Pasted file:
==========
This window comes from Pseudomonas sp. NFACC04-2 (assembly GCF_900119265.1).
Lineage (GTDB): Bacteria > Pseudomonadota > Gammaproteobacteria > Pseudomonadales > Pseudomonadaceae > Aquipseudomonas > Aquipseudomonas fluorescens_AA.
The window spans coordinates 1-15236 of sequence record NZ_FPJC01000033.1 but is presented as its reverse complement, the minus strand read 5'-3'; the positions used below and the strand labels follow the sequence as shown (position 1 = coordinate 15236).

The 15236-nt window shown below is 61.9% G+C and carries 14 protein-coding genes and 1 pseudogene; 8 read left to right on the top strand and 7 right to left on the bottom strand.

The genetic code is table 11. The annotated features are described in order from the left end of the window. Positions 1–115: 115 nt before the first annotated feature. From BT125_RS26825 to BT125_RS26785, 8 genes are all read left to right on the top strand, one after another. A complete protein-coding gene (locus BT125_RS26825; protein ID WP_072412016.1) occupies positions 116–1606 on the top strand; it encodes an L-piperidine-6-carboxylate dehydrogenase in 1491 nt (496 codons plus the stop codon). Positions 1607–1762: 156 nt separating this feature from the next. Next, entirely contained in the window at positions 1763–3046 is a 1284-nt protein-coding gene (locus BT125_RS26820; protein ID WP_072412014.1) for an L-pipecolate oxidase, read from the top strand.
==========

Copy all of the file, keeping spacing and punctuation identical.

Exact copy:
This window comes from Pseudomonas sp. NFACC04-2 (assembly GCF_900119265.1).
Lineage (GTDB): Bacteria > Pseudomonadota > Gammaproteobacteria > Pseudomonadales > Pseudomonadaceae > Aquipseudomonas > Aquipseudomonas fluorescens_AA.
The window spans coordinates 1-15236 of sequence record NZ_FPJC01000033.1 but is presented as its reverse complement, the minus strand read 5'-3'; the positions used below and the strand labels follow the sequence as shown (position 1 = coordinate 15236).

The 15236-nt window shown below is 61.9% G+C and carries 14 protein-coding genes and 1 pseudogene; 8 read left to right on the top strand and 7 right to left on the bottom strand.

The genetic code is table 11. The annotated features are described in order from the left end of the window. Positions 1–115: 115 nt before the first annotated feature. From BT125_RS26825 to BT125_RS26785, 8 genes are all read left to right on the top strand, one after another. A complete protein-coding gene (locus BT125_RS26825; protein ID WP_072412016.1) occupies positions 116–1606 on the top strand; it encodes an L-piperidine-6-carboxylate dehydrogenase in 1491 nt (496 codons plus the stop codon). Positions 1607–1762: 156 nt separating this feature from the next. Next, entirely contained in the window at positions 1763–3046 is a 1284-nt protein-coding gene (locus BT125_RS26820; protein ID WP_072412014.1) for an L-pipecolate oxidase, read from the top strand.